The other two, Muhutaerjiang Turdi
, a 34-year-old man, and Aimannisha Guli, a 22-year-old woman, were sentenced to 10 years and seven years in jail, respectively, for threatening a taxi driver with a syringe on Aug.
In a second case heard in the same court, Muhutaerjiang Turdi
, a 34-year-old man, and Aimannisha Guli, a woman aged 22, were sentenced to 10 and seven years in prison respectively.
In mid-July 1951, the 70-year-old legendary Uyghur master musician Turdi Akhun arrived, for the first time, in Dihua--better known today as Urumchi--the provincial capital of the newly established Xinjiang Uyghur Autonomous Region on the northwestern fringe of China, some 1,800 kilometers away from his hometown Yengisa.
The initial encounter in 1951 between Turdi Akhun and Chinese musicologists, in some sense, inaugurated decades of modern Chinese scholarship on minority music, and the often vexing minority politics involved.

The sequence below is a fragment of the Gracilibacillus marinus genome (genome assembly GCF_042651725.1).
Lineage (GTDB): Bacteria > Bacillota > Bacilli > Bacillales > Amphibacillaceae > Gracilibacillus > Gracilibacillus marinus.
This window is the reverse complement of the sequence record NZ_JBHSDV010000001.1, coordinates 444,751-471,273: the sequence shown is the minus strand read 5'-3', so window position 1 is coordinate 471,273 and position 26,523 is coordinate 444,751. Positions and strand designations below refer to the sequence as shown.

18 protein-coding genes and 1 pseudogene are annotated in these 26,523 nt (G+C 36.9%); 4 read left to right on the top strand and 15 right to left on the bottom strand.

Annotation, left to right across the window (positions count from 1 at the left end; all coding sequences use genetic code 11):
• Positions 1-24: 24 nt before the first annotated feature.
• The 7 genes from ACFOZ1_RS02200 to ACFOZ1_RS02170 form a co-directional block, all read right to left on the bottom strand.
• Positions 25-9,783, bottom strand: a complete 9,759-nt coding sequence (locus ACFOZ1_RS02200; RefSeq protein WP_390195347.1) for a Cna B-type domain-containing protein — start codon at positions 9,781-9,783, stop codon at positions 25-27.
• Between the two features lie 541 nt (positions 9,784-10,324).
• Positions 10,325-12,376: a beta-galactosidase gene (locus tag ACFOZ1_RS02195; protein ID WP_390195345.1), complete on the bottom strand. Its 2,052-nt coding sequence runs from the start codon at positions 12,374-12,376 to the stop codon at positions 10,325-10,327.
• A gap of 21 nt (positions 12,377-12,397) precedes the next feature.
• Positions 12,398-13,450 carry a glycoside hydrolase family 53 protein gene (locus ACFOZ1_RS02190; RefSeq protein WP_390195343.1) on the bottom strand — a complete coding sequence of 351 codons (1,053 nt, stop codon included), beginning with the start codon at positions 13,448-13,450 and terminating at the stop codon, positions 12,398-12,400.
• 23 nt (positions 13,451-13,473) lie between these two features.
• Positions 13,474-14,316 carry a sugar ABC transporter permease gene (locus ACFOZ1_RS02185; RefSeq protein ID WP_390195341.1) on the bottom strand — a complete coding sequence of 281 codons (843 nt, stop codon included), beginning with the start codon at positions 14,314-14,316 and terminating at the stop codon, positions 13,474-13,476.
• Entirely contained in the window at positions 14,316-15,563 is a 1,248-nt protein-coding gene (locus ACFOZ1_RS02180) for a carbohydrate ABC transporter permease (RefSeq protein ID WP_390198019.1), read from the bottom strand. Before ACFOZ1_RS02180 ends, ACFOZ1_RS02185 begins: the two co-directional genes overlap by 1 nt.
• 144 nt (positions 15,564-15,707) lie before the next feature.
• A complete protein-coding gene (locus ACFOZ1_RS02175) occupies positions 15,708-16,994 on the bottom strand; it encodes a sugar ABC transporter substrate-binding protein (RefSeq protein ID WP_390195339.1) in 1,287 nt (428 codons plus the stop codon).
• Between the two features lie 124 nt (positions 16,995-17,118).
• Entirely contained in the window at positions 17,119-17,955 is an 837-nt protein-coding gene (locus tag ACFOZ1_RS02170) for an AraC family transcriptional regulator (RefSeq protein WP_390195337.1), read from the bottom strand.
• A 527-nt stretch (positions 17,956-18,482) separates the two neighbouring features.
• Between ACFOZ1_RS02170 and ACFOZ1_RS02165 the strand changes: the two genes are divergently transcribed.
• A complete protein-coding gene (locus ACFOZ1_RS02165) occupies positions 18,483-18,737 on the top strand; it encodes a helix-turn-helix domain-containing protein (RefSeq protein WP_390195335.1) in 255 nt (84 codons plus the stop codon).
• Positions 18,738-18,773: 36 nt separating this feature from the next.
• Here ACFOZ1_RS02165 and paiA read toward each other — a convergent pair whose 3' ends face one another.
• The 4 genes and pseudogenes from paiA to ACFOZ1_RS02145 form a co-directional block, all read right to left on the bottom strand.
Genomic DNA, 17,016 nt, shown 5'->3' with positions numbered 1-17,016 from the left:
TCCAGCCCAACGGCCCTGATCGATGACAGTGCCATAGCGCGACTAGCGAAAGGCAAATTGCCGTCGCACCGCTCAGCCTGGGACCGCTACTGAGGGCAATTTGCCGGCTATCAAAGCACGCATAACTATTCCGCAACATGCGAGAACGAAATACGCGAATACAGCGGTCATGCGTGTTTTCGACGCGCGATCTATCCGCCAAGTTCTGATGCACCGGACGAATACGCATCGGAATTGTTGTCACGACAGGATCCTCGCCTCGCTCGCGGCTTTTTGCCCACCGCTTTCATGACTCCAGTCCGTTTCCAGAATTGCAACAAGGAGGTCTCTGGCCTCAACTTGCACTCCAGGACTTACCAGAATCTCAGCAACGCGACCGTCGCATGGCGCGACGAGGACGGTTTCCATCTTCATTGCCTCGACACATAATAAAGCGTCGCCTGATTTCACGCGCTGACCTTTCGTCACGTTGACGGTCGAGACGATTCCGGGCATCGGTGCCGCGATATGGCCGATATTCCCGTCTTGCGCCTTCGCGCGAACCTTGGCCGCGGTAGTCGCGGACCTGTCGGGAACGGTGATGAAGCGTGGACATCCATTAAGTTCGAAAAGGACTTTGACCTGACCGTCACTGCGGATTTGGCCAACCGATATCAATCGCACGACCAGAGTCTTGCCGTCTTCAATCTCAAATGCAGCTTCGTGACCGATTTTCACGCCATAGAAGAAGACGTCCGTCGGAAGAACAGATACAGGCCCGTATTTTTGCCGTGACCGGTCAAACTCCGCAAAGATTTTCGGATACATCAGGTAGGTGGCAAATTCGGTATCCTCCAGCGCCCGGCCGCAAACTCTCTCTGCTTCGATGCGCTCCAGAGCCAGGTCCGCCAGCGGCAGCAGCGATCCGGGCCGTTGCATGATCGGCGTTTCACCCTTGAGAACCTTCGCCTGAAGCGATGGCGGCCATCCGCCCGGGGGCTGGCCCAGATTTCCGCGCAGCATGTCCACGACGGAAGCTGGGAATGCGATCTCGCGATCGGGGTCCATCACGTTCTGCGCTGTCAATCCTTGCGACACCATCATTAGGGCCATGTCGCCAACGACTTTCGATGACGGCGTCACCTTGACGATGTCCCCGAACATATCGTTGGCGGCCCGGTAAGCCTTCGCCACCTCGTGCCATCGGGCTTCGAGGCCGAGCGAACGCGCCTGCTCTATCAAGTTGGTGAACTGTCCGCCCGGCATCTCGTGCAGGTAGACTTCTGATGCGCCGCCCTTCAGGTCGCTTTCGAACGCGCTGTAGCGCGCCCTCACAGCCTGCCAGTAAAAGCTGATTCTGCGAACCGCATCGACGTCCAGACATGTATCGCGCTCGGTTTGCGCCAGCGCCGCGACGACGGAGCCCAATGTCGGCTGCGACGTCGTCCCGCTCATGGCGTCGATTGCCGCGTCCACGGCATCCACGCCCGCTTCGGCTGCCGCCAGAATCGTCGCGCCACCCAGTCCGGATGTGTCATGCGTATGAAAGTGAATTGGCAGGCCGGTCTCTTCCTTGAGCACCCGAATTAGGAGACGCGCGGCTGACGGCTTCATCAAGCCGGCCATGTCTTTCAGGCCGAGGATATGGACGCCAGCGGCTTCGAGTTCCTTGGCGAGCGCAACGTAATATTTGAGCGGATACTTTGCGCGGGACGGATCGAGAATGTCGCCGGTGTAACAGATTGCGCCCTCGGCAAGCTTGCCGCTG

Turdi Akhun's initial visit to Urumchi brought about not only hours of muqam music, recorded on magnetic wire, but also unprecedented attention by the Chinese state to the classical tradition of an otherwise "uncivilized and barbaric" ethnic minority.
Turdi Akhun has since then become synonymous with the Uyghur muqam tradition.
What Turdi Akhun did not realize, perhaps, was that the conclusion of the decade-long music collection project turned out to be only the beginning of half a century of musical and musicological encounter between modern China and its minority citizens.
Existing recordings of Turdi Akhun from the 1950s, however, reveal a rather different soundscape.
For instance, he explained, in the original Turdi Akhun recording of Iraq Muqam, one of the twelve muqam suites, only eight sections/pieces were identified, leaving, theoretically, at least two-thirds of the suite lacking.